The great thing about Rome is that it feels like you are going back in history and walking amongst some of the biggest moments in time. One of the sites where history comes alive is none other then the Colosseum on the Piazza del Colosseo.
The Colosseum is an iconic symbol of Ancient Rome and dates back to 70ad and was an Amphitheatre that was used as a stadium for gladiatorial contests, this could range from anything from animal hunts, re-enactments of famous battles to executions and dramas based on Classical Mythology. The Colosseum can hold between 50,000 – 80,000 people.
The Colosseum is built in that particular area because it was chosen due to flat land and being on the floor of a low valley. Whilst over the hundreds of years the area has changed dramatically, the Colosseum still remains in the same location standing tall.
The Colosseum in Rome is different to others that were built at the same time because it is an entirely freestanding structure. Over time the structure has obviously changed due to ageing. A lot of the original arena floor is not visible anymore due to ageing however you can see the hypogeum visibly which was a selection of underground tunnels where animals and performers were brought through to reach different areas of the arena.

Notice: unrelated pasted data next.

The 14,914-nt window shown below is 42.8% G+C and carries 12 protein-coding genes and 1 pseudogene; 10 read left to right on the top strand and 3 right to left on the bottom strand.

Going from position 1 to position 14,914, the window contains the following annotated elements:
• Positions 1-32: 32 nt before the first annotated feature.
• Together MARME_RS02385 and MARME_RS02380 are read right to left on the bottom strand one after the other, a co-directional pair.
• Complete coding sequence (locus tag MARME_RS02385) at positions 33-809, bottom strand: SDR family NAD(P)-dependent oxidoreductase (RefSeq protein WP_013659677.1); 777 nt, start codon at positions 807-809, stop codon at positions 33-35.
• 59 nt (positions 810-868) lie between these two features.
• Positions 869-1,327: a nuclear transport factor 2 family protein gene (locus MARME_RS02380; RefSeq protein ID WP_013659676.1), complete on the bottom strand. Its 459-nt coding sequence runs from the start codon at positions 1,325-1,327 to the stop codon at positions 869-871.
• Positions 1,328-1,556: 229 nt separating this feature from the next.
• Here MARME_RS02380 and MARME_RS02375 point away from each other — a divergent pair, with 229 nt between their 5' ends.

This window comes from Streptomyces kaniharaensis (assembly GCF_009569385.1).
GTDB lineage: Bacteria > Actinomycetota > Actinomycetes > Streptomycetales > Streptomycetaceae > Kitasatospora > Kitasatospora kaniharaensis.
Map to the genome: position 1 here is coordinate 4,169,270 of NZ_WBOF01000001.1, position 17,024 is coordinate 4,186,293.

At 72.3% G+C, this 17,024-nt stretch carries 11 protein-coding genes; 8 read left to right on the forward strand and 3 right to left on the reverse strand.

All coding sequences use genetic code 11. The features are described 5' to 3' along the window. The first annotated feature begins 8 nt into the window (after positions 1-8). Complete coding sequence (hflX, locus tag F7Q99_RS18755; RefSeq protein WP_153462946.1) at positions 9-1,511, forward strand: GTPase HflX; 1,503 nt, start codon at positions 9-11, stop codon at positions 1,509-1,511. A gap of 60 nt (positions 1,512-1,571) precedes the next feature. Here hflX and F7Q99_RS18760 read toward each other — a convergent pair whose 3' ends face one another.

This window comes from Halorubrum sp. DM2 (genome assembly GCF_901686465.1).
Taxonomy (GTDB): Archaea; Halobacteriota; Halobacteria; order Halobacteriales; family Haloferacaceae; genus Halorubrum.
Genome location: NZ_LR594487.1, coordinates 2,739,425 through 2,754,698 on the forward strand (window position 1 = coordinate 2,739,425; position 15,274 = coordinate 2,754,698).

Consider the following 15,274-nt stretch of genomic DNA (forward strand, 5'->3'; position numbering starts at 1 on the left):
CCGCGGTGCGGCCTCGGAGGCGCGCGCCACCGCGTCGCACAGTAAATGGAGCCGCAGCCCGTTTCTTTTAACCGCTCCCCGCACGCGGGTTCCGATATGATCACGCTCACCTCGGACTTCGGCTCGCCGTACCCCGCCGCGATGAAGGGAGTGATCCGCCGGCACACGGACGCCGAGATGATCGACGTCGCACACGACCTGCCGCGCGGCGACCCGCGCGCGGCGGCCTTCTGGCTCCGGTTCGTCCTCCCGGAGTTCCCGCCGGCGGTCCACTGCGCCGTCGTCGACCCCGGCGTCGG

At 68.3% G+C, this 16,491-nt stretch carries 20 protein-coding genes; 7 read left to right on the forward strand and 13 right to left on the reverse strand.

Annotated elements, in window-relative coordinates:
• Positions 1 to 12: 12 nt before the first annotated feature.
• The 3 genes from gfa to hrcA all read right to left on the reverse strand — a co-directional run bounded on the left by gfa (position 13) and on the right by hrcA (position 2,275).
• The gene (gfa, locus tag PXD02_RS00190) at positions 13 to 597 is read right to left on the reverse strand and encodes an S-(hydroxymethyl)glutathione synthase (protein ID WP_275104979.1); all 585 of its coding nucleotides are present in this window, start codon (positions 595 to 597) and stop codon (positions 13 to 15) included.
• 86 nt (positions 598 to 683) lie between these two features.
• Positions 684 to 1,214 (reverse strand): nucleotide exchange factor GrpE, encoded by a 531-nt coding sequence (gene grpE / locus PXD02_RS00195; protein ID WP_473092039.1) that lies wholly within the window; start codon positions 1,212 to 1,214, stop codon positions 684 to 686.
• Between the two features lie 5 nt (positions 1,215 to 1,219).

The arena is one of the biggest tourist attractions in Rome today and in the past 10 years has been given sponsorship money to maintain the structure of the Colosseum.
Back in 2012 I visited the Colosseum as part of a Cruise and the outside is pretty impressive, it looks exactly like you would expect although you do expect it to be a bit taller then it is. The one thing I found interesting about the place is that when you step inside it has a very weird feeling about it. You can almost feel that it is a place where many people lost their lives and it oozes with the atmosphere of death. Saying that, it is really impressive, it is a place you should really visit when you are in Rome as the history really does come alive.